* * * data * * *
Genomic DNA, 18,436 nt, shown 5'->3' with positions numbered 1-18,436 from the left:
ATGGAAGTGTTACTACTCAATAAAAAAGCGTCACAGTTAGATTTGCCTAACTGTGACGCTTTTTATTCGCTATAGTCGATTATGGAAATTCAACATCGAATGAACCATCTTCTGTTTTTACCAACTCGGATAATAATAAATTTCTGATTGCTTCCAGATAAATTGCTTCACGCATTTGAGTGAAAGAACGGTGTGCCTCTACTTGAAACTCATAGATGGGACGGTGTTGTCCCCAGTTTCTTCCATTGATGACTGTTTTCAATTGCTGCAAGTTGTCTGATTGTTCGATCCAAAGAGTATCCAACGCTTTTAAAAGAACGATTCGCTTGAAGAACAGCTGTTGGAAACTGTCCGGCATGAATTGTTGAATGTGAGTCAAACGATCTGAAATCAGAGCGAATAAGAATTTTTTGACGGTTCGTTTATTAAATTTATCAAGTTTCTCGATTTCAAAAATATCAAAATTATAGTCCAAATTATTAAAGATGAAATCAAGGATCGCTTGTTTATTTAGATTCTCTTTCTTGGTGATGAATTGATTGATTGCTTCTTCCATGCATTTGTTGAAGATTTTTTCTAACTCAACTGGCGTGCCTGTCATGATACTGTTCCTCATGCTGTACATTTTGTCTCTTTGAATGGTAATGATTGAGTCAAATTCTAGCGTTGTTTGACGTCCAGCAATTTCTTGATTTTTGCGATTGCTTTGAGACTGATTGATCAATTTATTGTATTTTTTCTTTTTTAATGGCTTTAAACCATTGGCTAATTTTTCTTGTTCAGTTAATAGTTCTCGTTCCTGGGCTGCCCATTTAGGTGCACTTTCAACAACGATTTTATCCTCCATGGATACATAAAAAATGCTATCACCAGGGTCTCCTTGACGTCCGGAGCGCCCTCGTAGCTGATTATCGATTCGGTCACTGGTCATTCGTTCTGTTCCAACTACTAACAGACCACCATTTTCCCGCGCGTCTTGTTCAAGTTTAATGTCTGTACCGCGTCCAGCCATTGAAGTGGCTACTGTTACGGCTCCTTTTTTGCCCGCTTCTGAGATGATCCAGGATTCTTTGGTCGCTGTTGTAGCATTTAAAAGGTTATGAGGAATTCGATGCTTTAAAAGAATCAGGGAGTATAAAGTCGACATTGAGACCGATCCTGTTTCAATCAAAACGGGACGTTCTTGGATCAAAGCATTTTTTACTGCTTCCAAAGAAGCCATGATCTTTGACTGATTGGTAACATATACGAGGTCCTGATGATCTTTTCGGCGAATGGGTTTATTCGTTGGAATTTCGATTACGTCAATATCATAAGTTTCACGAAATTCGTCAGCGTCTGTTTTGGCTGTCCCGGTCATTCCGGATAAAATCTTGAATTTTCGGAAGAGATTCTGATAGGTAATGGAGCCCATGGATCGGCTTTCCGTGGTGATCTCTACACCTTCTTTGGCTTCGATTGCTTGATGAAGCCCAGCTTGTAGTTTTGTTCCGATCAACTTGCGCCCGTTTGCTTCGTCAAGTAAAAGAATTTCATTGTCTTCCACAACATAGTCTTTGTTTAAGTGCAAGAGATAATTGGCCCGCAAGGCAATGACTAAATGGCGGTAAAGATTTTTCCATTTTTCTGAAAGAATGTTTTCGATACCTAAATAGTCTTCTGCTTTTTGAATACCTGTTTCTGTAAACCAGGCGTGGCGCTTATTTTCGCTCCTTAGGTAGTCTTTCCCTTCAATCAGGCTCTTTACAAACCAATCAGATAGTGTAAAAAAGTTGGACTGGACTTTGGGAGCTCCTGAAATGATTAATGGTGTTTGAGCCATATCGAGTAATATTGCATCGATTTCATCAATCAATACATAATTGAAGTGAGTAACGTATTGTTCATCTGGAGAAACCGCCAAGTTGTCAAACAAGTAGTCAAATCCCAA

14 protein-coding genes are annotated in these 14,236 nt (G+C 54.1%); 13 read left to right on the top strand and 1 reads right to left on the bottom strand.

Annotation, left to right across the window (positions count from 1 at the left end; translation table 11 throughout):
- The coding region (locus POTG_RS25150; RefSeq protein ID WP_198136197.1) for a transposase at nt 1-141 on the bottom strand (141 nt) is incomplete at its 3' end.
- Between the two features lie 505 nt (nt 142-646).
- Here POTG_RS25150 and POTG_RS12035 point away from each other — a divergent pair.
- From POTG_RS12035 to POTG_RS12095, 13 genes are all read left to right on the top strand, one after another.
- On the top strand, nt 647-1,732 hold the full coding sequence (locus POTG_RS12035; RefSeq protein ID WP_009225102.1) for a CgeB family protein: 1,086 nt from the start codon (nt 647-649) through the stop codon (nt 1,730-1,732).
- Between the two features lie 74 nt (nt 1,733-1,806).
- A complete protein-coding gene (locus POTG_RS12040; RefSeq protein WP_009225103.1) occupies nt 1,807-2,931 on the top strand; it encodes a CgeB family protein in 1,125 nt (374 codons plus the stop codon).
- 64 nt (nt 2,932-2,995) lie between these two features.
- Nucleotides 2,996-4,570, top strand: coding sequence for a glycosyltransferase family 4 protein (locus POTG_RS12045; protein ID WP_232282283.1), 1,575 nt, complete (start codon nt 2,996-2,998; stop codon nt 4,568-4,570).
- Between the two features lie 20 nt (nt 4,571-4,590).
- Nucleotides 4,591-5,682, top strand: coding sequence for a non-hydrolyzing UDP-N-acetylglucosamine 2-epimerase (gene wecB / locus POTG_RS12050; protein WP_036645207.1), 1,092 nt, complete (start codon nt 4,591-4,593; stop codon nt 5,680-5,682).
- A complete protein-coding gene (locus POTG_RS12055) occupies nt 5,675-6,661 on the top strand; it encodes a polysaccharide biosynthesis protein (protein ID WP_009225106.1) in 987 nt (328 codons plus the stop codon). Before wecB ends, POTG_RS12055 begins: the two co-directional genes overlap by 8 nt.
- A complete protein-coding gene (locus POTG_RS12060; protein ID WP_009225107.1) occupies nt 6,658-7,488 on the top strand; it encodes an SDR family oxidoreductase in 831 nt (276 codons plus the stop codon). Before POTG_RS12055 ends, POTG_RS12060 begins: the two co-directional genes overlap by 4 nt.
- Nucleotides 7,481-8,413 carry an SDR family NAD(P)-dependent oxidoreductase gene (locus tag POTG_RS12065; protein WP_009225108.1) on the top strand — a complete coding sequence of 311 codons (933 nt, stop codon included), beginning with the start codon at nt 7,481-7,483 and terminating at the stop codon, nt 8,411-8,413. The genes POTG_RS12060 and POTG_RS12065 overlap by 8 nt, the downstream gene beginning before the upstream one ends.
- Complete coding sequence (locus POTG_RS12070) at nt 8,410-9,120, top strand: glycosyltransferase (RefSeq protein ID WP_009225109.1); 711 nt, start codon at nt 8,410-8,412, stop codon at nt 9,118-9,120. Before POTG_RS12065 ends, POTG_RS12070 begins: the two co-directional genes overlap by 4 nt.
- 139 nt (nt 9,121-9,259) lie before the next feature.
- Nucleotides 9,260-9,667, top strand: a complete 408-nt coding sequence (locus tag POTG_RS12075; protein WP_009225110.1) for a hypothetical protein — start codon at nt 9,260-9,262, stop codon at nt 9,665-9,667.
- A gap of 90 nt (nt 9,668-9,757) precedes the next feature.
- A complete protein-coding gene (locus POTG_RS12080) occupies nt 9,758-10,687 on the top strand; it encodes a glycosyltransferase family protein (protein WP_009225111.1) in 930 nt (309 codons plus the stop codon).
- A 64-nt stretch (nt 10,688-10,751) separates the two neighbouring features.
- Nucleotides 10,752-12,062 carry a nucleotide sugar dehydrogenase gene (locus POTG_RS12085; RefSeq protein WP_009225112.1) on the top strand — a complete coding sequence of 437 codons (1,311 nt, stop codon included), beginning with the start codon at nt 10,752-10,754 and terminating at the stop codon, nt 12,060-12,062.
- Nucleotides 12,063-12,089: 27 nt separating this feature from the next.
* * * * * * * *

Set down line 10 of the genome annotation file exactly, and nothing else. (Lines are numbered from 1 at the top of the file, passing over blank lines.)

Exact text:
- Between the two features lie 74 nt (nt 1,733-1,806).